Covid-19 has had a devastating impact on businesses, jobs, health and society. But one impact that’s more difficult to quantify is the impact on the environment. Initially, lockdown coupled with the world’s industry grinding to a halt resulted in significant reductions in carbon emissions and pollution, especially in countries such as China and Iran.
Nevertheless, as soon as possible these industries were back to emitting emissions, with many experts voicing concerns they’d be at a higher rate than prior to lock down in order to make up for lost revenue during lockdown.
The Government in the UK has announced that businesses are set to benefit from £134 million investment, enabling ground-breaking clean growth projects, developing new technologies and securing new jobs. Could this recent announcement ensure that in the UK at least, we build back greener and make larger steps to a renewable future?
Among the businesses set to benefit are projects to service offshore wind turbines autonomously, using artificial intelligence to reduce beer waste in the brewing process and converting seaweed into compostable packaging to tackle plastic waste.
The aftermath of the first major lockdown proved that we as humans can make a difference. Maps using data collected from NASA and European Space Agency satellites show how nitrogen dioxide, a dangerous gas released by burning fuel, has dissipated since the outbreak. “This is the first time I have seen such a dramatic drop-off over such a wide area for a specific event,” Fei Liu, an air quality researcher at NASA’s Goddard Space Flight Centre, said in a statement. Similarly, in Venice again thanks to initial lockdown measures the canals became the cleanest they have been in 60 years, and dolphins were spotted swimming in clearer water.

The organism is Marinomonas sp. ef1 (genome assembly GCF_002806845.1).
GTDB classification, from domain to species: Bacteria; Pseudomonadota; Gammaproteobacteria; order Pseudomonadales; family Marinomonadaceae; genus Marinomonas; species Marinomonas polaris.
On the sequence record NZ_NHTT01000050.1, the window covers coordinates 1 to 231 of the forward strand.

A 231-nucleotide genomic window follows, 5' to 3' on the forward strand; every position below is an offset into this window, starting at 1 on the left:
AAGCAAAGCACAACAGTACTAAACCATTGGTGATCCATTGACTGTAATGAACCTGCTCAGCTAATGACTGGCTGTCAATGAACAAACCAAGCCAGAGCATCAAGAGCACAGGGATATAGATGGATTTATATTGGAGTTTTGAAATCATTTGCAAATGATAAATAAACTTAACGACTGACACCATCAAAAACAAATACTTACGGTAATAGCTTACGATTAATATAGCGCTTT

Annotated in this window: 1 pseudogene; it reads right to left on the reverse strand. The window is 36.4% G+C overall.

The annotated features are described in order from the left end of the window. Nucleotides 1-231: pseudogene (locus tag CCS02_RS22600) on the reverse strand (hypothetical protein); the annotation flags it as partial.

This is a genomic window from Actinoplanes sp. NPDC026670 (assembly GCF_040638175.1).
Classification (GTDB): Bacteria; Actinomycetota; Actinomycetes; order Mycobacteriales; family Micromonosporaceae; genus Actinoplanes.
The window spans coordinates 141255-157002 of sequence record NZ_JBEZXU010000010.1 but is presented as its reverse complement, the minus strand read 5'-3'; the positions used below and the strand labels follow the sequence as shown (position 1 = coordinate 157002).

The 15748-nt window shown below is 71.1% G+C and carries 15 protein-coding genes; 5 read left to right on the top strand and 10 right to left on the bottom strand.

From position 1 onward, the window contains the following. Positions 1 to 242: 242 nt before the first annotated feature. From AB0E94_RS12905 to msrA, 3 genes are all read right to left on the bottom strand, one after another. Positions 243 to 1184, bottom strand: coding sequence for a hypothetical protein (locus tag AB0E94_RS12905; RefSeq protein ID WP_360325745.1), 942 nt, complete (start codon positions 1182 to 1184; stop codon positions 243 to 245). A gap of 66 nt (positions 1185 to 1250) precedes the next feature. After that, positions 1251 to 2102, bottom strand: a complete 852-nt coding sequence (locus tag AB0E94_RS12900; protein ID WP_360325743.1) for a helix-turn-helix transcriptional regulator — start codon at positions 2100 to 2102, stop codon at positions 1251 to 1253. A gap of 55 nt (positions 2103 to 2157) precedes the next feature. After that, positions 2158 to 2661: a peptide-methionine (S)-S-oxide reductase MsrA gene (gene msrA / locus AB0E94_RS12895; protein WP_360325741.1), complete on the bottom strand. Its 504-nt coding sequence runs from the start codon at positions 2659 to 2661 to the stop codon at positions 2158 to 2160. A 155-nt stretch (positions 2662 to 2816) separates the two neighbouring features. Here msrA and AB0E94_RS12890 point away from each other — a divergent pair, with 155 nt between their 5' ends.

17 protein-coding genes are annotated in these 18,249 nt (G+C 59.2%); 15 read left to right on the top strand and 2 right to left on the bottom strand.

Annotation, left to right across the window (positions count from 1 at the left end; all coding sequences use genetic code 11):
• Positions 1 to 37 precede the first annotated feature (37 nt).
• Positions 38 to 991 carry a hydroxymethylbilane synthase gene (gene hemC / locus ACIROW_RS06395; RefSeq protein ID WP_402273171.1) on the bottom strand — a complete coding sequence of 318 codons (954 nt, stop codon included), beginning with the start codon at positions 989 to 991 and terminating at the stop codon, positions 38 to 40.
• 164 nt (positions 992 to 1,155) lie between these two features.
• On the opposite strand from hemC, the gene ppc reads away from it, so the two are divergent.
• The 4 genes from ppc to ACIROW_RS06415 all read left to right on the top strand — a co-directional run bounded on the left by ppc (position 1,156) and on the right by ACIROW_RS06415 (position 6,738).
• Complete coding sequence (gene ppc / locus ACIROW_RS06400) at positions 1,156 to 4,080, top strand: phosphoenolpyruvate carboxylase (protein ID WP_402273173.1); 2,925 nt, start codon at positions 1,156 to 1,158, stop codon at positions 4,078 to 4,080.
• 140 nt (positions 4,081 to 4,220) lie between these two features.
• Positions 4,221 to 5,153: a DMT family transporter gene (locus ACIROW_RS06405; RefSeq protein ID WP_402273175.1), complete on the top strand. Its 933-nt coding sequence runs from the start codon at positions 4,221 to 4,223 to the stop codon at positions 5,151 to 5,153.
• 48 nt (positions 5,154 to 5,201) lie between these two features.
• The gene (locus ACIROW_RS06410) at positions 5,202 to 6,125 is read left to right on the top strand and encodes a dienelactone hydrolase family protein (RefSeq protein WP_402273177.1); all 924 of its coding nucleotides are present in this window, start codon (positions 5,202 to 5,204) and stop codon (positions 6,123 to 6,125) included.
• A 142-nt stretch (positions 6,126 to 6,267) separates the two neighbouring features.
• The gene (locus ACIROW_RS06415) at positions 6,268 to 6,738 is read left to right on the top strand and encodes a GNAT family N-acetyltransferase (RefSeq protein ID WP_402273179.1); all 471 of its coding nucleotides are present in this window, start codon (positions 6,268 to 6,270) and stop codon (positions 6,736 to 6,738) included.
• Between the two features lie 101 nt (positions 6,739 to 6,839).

This drop-in air pollution and carbon emissions is likely to disappear as Chinese industry ramps up again in an attempt to offset its economic losses. A pattern that has already been witnessed before, after the global financial crisis of 2008 emissions saw rapid growth especially in global carbon dioxide emissions from fossil fuel combustion reaching a record high of 9.1GtC1 in 2010. Additionally, unfortunately, many of the world’s largest solar panel, battery and wind turbine manufacturers are located in China, and the country’s COVID-19-related lockdowns and travel restrictions are likely to have disrupted supply chains, delayed delivery of key components and potentially increased costs, discouraging many businesses from building back green. However, if industry across the world is in a rush to get back to maximum capacity this downturn should only be temporary and hopefully marginal.
The concept of ‘build back green’ is one that many companies and even individuals are happy to back. Since the announcement over 1,069 ground-breaking clean growth projects have requested funding. One such business is marine company Rovco in Bristol, which is developing unique technology allowing for autonomous underwater inspections of large offshore wind turbines. This will be crucial in assisting human operators carry out effective maintenance of one of the UK’s cleanest, renewable energy sources, which can often be dangerous, while ensuring it is carried out in accordance with social distancing measures.
However, with this new £134 million investment this represents the opportunity to move forward to a greener future. If the production of solar panels is to be affected it is important for each country to find new ways to support green innovation. It is only through governmental encouragement that we will succeed.
Back in April we speculated that this crisis also presented an opportunity to learn, examining the positive impacts that were being made throughout lockdown and ultimately the lessons that we could carry forward once the crisis is over. Perhaps we might now see a new wave of positive environmental initiatives that make a marked and sustainable impact in our quest for a greener future.